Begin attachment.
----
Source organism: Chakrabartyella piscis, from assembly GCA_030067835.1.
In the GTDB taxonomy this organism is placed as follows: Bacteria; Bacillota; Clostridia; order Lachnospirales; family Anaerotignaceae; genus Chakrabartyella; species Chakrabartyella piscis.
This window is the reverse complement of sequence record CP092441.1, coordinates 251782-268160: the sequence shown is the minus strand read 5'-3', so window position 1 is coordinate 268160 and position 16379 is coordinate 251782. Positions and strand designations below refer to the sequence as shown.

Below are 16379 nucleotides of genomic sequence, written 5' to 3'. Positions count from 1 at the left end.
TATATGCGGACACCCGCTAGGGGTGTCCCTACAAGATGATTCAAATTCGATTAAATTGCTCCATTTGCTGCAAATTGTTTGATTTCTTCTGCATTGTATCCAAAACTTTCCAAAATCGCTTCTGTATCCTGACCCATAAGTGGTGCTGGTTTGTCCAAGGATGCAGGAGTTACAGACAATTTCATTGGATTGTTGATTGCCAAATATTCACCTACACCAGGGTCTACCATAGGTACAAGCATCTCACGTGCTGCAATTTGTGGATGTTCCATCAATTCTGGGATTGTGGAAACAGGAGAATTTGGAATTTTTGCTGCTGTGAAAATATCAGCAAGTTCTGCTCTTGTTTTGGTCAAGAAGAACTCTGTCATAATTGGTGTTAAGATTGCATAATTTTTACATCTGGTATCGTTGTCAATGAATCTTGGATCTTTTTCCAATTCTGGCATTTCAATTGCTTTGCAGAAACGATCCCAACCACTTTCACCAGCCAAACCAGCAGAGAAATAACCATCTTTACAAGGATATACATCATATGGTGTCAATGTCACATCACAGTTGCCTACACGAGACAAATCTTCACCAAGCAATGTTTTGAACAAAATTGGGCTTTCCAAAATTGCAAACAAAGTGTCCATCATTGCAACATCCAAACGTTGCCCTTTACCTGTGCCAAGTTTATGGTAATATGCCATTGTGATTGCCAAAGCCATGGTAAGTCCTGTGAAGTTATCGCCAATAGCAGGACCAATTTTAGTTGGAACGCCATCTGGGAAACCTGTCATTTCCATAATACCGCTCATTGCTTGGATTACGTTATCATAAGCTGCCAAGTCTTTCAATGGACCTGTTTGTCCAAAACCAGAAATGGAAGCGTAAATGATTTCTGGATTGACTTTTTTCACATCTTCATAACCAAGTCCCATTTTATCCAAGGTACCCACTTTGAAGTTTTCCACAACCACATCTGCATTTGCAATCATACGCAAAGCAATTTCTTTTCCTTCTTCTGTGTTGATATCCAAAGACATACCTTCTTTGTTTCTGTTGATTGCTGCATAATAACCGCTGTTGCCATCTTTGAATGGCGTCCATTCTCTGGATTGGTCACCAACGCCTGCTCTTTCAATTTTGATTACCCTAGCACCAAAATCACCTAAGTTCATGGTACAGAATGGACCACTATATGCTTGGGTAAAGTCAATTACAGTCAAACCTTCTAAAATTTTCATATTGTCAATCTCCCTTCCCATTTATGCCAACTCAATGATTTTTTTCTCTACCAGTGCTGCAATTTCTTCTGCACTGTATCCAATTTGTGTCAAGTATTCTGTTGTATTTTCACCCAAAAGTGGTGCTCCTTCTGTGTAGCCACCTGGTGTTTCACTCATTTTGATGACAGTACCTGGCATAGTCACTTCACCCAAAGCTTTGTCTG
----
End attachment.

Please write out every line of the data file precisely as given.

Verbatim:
Source organism: Chakrabartyella piscis, from assembly GCA_030067835.1.
In the GTDB taxonomy this organism is placed as follows: Bacteria; Bacillota; Clostridia; order Lachnospirales; family Anaerotignaceae; genus Chakrabartyella; species Chakrabartyella piscis.
This window is the reverse complement of sequence record CP092441.1, coordinates 251782-268160: the sequence shown is the minus strand read 5'-3', so window position 1 is coordinate 268160 and position 16379 is coordinate 251782. Positions and strand designations below refer to the sequence as shown.

Below are 16379 nucleotides of genomic sequence, written 5' to 3'. Positions count from 1 at the left end.
TATATGCGGACACCCGCTAGGGGTGTCCCTACAAGATGATTCAAATTCGATTAAATTGCTCCATTTGCTGCAAATTGTTTGATTTCTTCTGCATTGTATCCAAAACTTTCCAAAATCGCTTCTGTATCCTGACCCATAAGTGGTGCTGGTTTGTCCAAGGATGCAGGAGTTACAGACAATTTCATTGGATTGTTGATTGCCAAATATTCACCTACACCAGGGTCTACCATAGGTACAAGCATCTCACGTGCTGCAATTTGTGGATGTTCCATCAATTCTGGGATTGTGGAAACAGGAGAATTTGGAATTTTTGCTGCTGTGAAAATATCAGCAAGTTCTGCTCTTGTTTTGGTCAAGAAGAACTCTGTCATAATTGGTGTTAAGATTGCATAATTTTTACATCTGGTATCGTTGTCAATGAATCTTGGATCTTTTTCCAATTCTGGCATTTCAATTGCTTTGCAGAAACGATCCCAACCACTTTCACCAGCCAAACCAGCAGAGAAATAACCATCTTTACAAGGATATACATCATATGGTGTCAATGTCACATCACAGTTGCCTACACGAGACAAATCTTCACCAAGCAATGTTTTGAACAAAATTGGGCTTTCCAAAATTGCAAACAAAGTGTCCATCATTGCAACATCCAAACGTTGCCCTTTACCTGTGCCAAGTTTATGGTAATATGCCATTGTGATTGCCAAAGCCATGGTAAGTCCTGTGAAGTTATCGCCAATAGCAGGACCAATTTTAGTTGGAACGCCATCTGGGAAACCTGTCATTTCCATAATACCGCTCATTGCTTGGATTACGTTATCATAAGCTGCCAAGTCTTTCAATGGACCTGTTTGTCCAAAACCAGAAATGGAAGCGTAAATGATTTCTGGATTGACTTTTTTCACATCTTCATAACCAAGTCCCATTTTATCCAAGGTACCCACTTTGAAGTTTTCCACAACCACATCTGCATTTGCAATCATACGCAAAGCAATTTCTTTTCCTTCTTCTGTGTTGATATCCAAAGACATACCTTCTTTGTTTCTGTTGATTGCTGCATAATAACCGCTGTTGCCATCTTTGAATGGCGTCCATTCTCTGGATTGGTCACCAACGCCTGCTCTTTCAATTTTGATTACCCTAGCACCAAAATCACCTAAGTTCATGGTACAGAATGGACCACTATATGCTTGGGTAAAGTCAATTACAGTCAAACCTTCTAAAATTTTCATATTGTCAATCTCCCTTCCCATTTATGCCAACTCAATGATTTTTTTCTCTACCAGTGCTGCAATTTCTTCTGCACTGTATCCAATTTGTGTCAAGTATTCTGTTGTATTTTCACCCAAAAGTGGTGCTCCTTCTGTGTAGCCACCTGGTGTTTCACTCATTTTGATGACAGTACCTGGCATAGTCACTTCACCCAAAGCTTTGTCTG